It is frightening and troubling to understand that our definition of humanity is a matter of opinion. Some cultures didn’t even consider newborns human. If they lived to be some days, weeks, or months old, then they were named and accepted as members of society. The definition of who is human in a given culture is based on consensus. In these modern times, one can probably say that newborns are considered human the world over (although the consensus seems to slip when it comes to adults who belong to “them” instead of “us.”) There is no equivalent agreement about fetuses.

There is no way to resolve the debate about fetuses, because there is no way to prove one belief right or wrong. The more deeply held the beliefs, the closer the argument comes to a holy war, and there is no middle ground in a holy war. The fight over abortion is just that: a holy war between faiths with no end in sight.

The good news is that we know how to deal with conflicting beliefs. We separate beliefs and state. That is why it has to be a choice, not a child.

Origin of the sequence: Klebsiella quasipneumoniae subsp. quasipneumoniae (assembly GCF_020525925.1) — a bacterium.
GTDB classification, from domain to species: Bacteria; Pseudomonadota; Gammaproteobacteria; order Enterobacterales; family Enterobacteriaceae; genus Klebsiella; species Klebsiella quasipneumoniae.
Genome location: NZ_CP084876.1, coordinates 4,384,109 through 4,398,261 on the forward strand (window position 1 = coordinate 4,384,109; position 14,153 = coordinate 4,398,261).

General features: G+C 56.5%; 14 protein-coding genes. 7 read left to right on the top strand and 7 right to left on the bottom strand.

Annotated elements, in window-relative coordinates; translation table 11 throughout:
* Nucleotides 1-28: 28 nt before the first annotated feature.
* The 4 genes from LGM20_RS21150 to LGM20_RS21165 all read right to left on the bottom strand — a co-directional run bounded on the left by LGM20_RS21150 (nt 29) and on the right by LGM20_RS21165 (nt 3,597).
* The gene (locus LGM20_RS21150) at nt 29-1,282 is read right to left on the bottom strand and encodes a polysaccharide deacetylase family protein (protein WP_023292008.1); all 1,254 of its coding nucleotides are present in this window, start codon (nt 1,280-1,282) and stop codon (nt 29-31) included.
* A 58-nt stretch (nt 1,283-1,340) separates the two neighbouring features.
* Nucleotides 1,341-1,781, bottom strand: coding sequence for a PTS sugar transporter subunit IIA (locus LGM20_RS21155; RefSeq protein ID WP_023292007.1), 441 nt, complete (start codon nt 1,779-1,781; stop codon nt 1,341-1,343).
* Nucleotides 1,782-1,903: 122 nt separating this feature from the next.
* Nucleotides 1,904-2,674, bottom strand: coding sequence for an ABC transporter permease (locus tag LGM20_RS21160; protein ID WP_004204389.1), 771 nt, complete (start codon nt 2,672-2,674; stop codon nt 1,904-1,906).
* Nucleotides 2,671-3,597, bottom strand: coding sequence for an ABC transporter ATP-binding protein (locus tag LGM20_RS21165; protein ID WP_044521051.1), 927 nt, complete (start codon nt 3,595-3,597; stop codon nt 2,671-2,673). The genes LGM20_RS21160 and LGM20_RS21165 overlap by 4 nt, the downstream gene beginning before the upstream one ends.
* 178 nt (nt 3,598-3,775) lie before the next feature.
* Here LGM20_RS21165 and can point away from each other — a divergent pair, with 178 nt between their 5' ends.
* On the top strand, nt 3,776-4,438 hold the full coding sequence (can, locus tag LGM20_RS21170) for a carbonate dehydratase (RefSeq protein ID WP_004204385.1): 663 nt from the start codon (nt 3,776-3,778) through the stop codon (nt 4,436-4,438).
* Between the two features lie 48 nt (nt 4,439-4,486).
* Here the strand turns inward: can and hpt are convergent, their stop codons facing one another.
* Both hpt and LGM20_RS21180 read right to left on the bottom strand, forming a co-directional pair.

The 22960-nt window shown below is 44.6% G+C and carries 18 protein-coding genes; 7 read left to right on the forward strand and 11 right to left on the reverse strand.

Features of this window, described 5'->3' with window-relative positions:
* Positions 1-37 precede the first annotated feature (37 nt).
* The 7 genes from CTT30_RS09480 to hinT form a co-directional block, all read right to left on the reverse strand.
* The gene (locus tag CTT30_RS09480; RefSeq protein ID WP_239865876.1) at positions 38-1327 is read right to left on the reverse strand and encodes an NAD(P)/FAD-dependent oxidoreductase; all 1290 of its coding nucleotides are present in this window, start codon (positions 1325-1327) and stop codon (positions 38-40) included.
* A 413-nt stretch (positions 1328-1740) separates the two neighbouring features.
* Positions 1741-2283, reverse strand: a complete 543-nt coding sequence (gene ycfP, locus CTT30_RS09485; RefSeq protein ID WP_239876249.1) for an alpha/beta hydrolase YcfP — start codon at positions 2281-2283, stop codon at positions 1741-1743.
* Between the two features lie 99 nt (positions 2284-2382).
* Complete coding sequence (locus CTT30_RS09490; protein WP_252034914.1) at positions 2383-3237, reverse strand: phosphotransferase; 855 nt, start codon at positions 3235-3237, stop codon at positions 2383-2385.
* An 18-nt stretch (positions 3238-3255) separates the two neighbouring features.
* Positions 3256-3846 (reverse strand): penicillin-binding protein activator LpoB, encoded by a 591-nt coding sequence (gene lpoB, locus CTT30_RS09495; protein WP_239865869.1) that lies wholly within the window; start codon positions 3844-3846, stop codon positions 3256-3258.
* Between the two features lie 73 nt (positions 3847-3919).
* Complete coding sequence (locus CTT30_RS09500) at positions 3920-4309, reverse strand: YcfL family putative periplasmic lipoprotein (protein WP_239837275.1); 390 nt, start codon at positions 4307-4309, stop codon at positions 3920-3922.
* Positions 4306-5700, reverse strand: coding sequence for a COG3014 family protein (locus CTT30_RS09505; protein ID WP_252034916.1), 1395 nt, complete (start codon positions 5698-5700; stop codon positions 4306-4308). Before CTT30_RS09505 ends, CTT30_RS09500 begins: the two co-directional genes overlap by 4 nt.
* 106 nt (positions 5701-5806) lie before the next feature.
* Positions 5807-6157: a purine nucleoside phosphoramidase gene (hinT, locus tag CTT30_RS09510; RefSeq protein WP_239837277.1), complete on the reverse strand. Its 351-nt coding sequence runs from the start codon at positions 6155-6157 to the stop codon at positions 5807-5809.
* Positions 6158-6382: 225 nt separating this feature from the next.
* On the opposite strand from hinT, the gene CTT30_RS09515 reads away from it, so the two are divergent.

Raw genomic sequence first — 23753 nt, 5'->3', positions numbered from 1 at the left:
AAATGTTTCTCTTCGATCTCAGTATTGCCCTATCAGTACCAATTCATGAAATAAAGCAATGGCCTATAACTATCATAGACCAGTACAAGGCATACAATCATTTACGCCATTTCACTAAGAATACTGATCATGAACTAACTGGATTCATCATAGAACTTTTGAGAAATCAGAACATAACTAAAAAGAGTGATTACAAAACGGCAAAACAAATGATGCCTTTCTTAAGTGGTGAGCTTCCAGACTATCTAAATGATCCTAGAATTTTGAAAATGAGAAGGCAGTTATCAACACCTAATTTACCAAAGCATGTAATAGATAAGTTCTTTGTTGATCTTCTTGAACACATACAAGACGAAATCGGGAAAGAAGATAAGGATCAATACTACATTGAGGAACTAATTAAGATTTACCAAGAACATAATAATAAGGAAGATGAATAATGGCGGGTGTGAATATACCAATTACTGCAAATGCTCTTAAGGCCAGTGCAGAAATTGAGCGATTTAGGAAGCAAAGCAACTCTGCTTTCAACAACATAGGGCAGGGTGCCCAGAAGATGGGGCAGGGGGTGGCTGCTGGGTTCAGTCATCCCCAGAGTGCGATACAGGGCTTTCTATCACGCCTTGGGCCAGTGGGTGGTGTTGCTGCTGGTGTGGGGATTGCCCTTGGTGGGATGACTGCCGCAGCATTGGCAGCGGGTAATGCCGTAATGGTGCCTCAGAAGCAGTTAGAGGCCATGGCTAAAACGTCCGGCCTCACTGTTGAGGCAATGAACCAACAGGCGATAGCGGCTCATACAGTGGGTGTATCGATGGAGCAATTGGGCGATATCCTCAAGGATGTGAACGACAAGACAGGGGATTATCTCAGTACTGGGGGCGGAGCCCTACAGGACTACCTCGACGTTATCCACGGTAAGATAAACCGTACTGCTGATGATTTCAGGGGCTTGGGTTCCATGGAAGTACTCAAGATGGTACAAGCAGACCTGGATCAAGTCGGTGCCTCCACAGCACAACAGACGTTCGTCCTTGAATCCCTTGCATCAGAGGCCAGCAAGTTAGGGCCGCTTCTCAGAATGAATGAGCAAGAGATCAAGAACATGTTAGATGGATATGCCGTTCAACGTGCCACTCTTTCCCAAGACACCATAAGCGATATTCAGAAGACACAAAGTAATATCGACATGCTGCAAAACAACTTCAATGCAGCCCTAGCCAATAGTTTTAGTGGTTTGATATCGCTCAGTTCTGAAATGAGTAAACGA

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Tortured Sex

[The blogposts before March 2005 had been deleted, and were re-posted in October 2005.

This was my first post because I couldn't, and I still can't, stand what has happened in the US. I never thought this country would commit torture, and I never thought it would react with anything but outrage. I never, ever, thought Americans would calmly re-elect the people responsible. I'd forgotten you don't have to be German to be a Good German. US crimes against humanity haven't stopped, and now we're due for another round of publicity. Let's hope it slays the beast this time.]